Choosing dog training treats can make all the difference in your dog's learning process. Whether you're doing simple obedience training or teaching your dog specific skills or tricks, treats can help to maintain focus and avoid distractions to make learning easier. Even breeds that tend to learn easily, like the Australian Shepherd, can benefit from this approach so never underestimate the importance of a good treat.
Treats are used to reinforce the behaviors that you want and reward your dog for performing them. Because you need to focus your dog on the task at hand and ensure that he will learn, you need to provide a treat that will act as the proper motivation. At the same time, you don't want him to have too much of a good thing, so you need to use them properly.
The ideal puppy training treats should be small in size so your dog can eat them quickly and then move on to the next training task, moist or semi-moist as crunchier treats are generally less enticing, and smell strongly to engage the dog's heightened sense of smell.
There are many different types available and ideally you'll want to select something that is particularly appealing to your dog. Of course, these are just general criteria for treats. Every dog has its own personal taste, so you want something in your dog training treat bag that will work best for your pup.
Trainers tend to classify dog training treats as "high value", "medium value" and "low value". Those criteria don't refer to price but rather the value your dog places on each kind of treat. "High value" treats are the ones that he will be most eager to eat, while "low value" will have the least attraction for him.
High value puppy training treats are usually moist or freeze-dried, extra smelly and something that your dog doesn't get to eat very often, like a small piece of chicken, liverwurst, or peanut butter. Since a dog is most likely to respond to these treats, they should be used in specific situations including first introducing a new behavior, working on training in highly distracting surroundings, or during important socialization training for puppies. Again, nutrition is important so avoid using foods like bacon or sausage too much, which are high in fat.
Medium value dog training treats are semi-moist or dry and contain ingredients that your dog doesn't get in his regular food. Medium treats should be given more frequently during training than high value treats and are particularly useful when the dog is maintaining an already learned behavior, in a mildly distracting environment or throughout the day for good behavior.
Low value treats for dogs are usually dry and crunchy and can include individual pieces of his everyday kibble. Since they are lower in calories than high or medium value treats, they are great to have in your dog training treat bag for times when your dog performs a learned behavior but not up to the best standards, in low or no distraction environments and throughout the day to encourage good behavior.
The overall goal in training is to limit the use of high or medium value treats and eventually faze them out altogether and incorporating low value treats can help to achieve this. Remember, it's not about having your dog eating continuously but rather using something special as a reward for performing the desired behavior.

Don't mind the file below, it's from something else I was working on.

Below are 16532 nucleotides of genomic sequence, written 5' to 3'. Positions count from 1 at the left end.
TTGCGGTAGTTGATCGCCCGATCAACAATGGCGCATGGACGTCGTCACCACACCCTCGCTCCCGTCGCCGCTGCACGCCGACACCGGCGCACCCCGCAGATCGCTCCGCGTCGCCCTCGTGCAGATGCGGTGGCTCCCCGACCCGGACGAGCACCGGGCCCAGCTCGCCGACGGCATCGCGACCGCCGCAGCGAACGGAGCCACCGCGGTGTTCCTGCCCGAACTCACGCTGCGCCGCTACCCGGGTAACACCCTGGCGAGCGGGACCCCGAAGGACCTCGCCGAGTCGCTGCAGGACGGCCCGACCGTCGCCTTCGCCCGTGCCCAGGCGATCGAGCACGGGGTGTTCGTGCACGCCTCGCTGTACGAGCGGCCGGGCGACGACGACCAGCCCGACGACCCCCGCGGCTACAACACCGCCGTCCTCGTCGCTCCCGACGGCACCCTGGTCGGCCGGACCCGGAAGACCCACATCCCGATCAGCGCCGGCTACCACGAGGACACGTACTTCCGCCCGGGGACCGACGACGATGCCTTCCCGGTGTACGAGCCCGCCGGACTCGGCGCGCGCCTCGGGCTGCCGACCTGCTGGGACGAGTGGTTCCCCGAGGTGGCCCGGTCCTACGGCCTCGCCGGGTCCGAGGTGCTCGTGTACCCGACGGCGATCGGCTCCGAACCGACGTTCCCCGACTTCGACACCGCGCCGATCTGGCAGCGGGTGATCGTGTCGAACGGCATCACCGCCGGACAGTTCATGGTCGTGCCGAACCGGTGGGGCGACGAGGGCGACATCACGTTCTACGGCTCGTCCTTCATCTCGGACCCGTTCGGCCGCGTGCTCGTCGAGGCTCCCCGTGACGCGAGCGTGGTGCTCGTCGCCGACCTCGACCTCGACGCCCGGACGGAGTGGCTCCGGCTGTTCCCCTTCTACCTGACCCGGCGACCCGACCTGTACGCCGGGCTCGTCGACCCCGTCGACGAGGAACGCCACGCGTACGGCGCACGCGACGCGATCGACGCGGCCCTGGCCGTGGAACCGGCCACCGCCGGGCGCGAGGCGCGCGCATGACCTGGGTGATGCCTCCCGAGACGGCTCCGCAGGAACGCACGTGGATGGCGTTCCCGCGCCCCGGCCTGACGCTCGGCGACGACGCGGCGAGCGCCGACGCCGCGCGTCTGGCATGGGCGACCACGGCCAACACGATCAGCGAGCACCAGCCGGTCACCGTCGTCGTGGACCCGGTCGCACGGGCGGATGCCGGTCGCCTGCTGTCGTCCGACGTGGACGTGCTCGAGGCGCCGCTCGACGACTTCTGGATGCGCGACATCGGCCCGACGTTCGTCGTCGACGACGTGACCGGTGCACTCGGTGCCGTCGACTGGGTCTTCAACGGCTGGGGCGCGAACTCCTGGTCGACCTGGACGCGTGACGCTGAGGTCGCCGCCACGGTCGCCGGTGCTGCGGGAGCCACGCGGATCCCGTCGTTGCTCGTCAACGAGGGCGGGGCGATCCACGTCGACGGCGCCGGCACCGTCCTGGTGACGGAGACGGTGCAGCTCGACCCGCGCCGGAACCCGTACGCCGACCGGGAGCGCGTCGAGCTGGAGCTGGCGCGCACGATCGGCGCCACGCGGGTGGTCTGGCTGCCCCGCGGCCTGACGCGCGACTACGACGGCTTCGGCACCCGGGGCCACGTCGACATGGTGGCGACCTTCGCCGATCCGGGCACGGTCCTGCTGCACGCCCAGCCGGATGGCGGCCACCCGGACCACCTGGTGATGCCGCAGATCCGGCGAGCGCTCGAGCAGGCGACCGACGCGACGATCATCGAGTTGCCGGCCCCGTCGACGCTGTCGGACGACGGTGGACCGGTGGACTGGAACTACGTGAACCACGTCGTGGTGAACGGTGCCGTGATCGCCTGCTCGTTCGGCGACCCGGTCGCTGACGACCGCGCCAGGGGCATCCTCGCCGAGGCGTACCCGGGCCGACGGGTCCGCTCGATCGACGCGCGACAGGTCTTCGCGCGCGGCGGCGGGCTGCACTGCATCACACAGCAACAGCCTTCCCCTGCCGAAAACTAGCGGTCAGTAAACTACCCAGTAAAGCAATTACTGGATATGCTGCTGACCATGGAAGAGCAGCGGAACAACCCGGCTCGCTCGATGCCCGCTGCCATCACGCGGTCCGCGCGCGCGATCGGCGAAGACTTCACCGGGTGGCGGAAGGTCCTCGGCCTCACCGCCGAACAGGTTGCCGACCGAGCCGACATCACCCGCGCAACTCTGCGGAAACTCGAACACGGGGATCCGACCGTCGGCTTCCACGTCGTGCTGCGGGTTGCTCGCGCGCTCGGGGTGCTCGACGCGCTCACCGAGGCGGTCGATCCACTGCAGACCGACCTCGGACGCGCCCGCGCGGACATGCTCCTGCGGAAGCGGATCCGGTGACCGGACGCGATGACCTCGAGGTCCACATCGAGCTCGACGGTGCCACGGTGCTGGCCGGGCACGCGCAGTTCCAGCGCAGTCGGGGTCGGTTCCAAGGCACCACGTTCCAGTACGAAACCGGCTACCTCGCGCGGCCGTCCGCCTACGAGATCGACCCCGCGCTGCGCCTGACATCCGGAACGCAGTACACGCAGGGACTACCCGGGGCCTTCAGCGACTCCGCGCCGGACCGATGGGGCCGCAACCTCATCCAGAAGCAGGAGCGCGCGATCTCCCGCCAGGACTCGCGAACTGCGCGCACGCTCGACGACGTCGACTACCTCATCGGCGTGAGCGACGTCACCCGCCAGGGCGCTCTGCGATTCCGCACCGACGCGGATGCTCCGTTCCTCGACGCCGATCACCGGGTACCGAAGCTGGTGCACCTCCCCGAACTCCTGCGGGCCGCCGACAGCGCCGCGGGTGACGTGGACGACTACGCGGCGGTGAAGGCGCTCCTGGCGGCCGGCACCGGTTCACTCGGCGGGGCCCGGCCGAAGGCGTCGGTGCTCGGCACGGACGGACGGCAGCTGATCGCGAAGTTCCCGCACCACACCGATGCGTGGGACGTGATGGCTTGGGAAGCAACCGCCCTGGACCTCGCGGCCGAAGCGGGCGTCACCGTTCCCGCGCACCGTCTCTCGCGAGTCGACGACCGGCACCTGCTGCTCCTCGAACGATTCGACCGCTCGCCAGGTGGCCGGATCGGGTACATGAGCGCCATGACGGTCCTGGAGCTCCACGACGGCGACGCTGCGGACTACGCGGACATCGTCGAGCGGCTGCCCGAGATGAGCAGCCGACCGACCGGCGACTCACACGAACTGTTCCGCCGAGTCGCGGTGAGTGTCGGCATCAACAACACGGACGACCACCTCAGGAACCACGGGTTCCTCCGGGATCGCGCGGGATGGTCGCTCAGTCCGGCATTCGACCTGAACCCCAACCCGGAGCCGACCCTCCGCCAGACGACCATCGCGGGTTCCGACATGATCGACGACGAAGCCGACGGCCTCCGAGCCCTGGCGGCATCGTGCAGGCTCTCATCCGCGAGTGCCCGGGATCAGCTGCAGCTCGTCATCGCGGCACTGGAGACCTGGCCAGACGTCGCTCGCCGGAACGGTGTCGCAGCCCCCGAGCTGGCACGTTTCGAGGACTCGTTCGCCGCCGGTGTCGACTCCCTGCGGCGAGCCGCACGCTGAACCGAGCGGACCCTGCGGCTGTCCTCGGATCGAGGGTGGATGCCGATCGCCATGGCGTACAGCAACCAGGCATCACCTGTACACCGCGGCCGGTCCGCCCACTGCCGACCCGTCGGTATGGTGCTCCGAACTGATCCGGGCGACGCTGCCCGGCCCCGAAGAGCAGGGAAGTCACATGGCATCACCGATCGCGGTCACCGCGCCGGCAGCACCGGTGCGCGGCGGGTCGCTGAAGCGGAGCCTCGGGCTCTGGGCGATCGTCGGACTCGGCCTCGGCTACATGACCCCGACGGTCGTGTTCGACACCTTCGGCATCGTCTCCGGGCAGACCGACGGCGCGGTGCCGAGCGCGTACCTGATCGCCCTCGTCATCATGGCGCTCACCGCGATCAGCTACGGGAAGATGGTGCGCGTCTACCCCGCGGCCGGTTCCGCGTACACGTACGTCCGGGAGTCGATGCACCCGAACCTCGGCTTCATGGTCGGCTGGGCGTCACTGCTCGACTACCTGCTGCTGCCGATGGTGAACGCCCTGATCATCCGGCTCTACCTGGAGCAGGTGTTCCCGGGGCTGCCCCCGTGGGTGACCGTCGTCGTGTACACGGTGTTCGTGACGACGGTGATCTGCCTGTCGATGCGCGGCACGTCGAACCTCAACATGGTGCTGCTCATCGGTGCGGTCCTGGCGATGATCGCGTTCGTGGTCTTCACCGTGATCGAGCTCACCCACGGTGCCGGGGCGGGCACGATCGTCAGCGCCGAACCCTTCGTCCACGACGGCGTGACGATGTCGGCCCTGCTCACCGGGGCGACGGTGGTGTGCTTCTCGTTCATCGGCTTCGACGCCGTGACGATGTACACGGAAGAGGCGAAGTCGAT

You can determine which dog training treats your pup prefers by holding one type in one closed fist and another in the other and seeing which scent he's drawn to. Once you know what gets his attention most you'll be able to begin stocking your treat bag and getting to work.
Since training is an ongoing process, you'll need to have treats on hand at all times to reward your dog or to get his focus in particular situations. That means carrying them with you on walks, at the park or working in the field with your Australian Shepherd. Since puppy training treats can be moist and smelly, you can't just tuck them in your pocket. You'll need a bag to carry them in that can contain them yet allow for easy access so you're ready to give a quick reward.
There are many styles of dog training treat bag on the market, in everything from nylon and mesh to silicone. The important features to look for are something that is roomy, has a clip to attach to a pocket or a strap that fits around your waist, and has an easy form of closure so that you can get your hand in and out quickly.
Some bags include extra exterior pockets to hold other supplies, including poop bags, toys, and even your phone. Closures can either be drawstring or magnetic, as long as they open and close easily. Of course the important part is storing those puppy training treats and you'll want plenty of room inside for them and, if possible, a second interior pocket so you can keep different types of treats separate.
Training can be a wonderful way for you and your Aussie to form a strong bond. Having the right type of dog training treats can help you both get off on the right foot and ensure that training goes smoothly. So before you start off on your training journey, take the time to investigate the options and find something that will make learning fun for both of you.
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